I had an amazing 2-day conference at the Cove, the Billy Graham Training Center near Asheville, part of which was preparation for the My Hope event later this year. More on the conference and time in a most tranquil place later. On my way home my cell phone rang. I did not recognize the number but the area code was local so I answered. It was my vet. My vocal cords refused to respond. My dogs are boarding there and hearing from the vet while you are away, not to mention on a Sunday morning, is never a good thing. The first thing he said was it was not an emergency, so I stopped holding my breath. My little special needs baby, Murphy, is 12. He has been having gall bladder issues, phosphorous/protein/kidney issues, dental issues… anyway, his bloodwork to prep him for a dental cleaning came back and it was not good. He had gotten some better recently but it’s taken a turn. Anyway, we will be changing his meds and hope it extends his quality of life.

We know when we adopt these precious ones the likely outcome– our lives outlive theirs. Very few but some pets make it to 15 or even beyond, but those unlucky ones who do not often are afflicted with something untoward. A cancer, or a kidney disease, spine issues, liver or heart problems. They are no different in this way from us humans. Things happen to them. The responsibility we assume when we adopt adorable little puff balls is staggering but we do not know just how much so at that time. This tiny, wriggling bit of fluff so happy with us? What could possibly happen to so much love, so much life?? A lot can happen. No matter how carefully we tend their little diets, vaccination and medical needs things happen. Even though we know nothing lasts forever we are never prepared when the “Time” comes. We age with them, we know every aspect of their health care and yet we are not nature’s miracle. We cannot give them more life. Some medicines might, or stepped-up care, but face it, They will simply not stay with us forever. So I am trying hard not to think about the end, more I am going backwards, remembering Murphy’s puppyhood, his little joys, chasing after bouncy balls, his attentive prancing dance when he greets me at the door.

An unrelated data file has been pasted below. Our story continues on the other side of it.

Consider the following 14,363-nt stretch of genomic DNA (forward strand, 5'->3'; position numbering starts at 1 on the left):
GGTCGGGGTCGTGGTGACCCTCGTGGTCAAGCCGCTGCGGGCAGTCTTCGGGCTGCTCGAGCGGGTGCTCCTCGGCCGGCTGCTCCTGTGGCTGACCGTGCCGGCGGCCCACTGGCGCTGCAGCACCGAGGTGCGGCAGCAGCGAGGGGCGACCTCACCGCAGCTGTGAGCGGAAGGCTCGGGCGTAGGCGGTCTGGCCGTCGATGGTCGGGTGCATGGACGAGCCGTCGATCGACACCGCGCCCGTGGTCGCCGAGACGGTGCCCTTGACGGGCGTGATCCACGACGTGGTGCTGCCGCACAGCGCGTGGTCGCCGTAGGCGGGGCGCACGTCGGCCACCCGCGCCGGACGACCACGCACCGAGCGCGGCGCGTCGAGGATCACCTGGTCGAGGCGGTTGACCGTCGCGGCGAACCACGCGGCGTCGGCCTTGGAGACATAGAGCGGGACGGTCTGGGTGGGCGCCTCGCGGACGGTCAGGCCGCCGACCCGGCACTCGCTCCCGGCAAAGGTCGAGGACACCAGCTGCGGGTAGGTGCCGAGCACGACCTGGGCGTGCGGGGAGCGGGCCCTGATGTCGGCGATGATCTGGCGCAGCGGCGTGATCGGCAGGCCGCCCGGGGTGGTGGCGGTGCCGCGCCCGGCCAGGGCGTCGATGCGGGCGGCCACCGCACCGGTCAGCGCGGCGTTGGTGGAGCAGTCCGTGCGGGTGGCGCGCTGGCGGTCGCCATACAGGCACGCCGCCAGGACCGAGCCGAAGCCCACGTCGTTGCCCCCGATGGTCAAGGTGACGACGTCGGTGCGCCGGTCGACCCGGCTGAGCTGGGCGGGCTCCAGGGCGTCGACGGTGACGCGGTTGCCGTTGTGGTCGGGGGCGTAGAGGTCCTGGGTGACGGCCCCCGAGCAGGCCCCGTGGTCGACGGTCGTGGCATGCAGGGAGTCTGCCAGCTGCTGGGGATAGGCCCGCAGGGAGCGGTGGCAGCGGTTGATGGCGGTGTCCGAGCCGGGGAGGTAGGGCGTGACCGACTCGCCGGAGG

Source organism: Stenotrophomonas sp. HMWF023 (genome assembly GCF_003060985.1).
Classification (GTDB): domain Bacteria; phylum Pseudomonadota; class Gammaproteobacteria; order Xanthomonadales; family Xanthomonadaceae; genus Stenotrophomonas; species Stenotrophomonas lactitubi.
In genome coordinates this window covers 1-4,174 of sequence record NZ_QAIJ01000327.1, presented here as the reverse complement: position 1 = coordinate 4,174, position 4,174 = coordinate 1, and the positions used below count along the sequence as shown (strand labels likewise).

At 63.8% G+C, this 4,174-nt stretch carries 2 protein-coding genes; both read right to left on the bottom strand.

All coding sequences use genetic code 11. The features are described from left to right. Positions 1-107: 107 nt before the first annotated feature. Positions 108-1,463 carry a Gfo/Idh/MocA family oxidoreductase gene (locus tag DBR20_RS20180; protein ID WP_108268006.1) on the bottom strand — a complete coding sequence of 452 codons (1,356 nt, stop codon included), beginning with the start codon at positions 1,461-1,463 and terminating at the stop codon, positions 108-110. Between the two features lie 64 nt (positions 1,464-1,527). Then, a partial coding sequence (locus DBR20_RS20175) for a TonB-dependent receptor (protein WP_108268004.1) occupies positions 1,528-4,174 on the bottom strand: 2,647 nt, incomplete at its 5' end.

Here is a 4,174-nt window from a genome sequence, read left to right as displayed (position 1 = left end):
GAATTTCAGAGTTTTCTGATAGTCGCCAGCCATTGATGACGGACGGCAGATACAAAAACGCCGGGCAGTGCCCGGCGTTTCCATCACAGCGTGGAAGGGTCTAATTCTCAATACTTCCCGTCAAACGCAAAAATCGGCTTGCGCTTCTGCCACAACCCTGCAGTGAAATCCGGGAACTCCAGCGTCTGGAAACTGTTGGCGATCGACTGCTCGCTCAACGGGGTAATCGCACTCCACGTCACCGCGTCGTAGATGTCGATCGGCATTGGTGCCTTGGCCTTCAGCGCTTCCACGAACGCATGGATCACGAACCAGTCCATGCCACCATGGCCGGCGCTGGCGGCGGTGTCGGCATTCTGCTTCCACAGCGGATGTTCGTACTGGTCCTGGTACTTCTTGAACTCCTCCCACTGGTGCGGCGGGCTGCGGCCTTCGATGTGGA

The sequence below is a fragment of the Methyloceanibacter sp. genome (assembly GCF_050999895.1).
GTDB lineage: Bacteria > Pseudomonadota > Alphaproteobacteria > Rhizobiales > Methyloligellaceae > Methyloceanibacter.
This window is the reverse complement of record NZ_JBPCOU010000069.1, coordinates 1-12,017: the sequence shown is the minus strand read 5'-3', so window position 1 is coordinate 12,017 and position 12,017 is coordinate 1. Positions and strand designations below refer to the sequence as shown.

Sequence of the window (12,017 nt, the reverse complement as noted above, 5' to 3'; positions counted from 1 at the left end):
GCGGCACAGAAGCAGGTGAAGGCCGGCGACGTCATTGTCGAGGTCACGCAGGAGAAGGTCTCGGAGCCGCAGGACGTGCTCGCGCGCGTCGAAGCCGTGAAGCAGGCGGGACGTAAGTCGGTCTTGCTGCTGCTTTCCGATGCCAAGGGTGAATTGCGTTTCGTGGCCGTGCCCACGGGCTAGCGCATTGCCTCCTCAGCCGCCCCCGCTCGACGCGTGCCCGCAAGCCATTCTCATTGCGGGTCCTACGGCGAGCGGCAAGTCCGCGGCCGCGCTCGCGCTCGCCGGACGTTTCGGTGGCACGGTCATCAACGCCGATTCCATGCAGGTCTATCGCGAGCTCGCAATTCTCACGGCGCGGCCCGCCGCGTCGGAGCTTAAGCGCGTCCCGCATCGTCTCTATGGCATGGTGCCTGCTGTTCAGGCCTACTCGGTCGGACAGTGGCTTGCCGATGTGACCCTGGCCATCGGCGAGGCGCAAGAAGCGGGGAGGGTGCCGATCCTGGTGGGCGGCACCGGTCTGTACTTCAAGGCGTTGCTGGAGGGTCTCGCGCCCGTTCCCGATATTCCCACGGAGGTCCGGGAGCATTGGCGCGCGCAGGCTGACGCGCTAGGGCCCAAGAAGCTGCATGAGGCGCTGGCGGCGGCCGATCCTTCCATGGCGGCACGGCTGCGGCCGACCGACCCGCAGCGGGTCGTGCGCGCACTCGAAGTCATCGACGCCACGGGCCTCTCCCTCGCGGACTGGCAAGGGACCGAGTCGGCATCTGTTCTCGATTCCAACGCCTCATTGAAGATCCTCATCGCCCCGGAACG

And I try hard not to cry.